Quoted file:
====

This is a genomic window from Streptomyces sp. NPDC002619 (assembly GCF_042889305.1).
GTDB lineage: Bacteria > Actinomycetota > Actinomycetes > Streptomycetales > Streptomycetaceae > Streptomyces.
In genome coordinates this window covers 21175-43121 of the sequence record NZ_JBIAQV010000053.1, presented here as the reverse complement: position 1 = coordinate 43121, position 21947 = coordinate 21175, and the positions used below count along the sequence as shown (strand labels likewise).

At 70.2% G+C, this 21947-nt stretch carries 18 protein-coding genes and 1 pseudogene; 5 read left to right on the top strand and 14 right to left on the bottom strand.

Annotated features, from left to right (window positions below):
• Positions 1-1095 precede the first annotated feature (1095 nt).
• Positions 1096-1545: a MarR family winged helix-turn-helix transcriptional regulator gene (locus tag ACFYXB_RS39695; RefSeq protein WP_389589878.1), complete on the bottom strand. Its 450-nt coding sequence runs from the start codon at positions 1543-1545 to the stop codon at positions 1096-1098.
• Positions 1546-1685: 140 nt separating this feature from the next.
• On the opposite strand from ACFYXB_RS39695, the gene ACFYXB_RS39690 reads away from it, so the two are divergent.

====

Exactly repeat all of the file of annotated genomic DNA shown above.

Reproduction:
This is a genomic window from Streptomyces sp. NPDC002619 (assembly GCF_042889305.1).
GTDB lineage: Bacteria > Actinomycetota > Actinomycetes > Streptomycetales > Streptomycetaceae > Streptomyces.
In genome coordinates this window covers 21175-43121 of the sequence record NZ_JBIAQV010000053.1, presented here as the reverse complement: position 1 = coordinate 43121, position 21947 = coordinate 21175, and the positions used below count along the sequence as shown (strand labels likewise).

At 70.2% G+C, this 21947-nt stretch carries 18 protein-coding genes and 1 pseudogene; 5 read left to right on the top strand and 14 right to left on the bottom strand.

Annotated features, from left to right (window positions below):
• Positions 1-1095 precede the first annotated feature (1095 nt).
• Positions 1096-1545: a MarR family winged helix-turn-helix transcriptional regulator gene (locus tag ACFYXB_RS39695; RefSeq protein WP_389589878.1), complete on the bottom strand. Its 450-nt coding sequence runs from the start codon at positions 1543-1545 to the stop codon at positions 1096-1098.
• Positions 1546-1685: 140 nt separating this feature from the next.
• On the opposite strand from ACFYXB_RS39695, the gene ACFYXB_RS39690 reads away from it, so the two are divergent.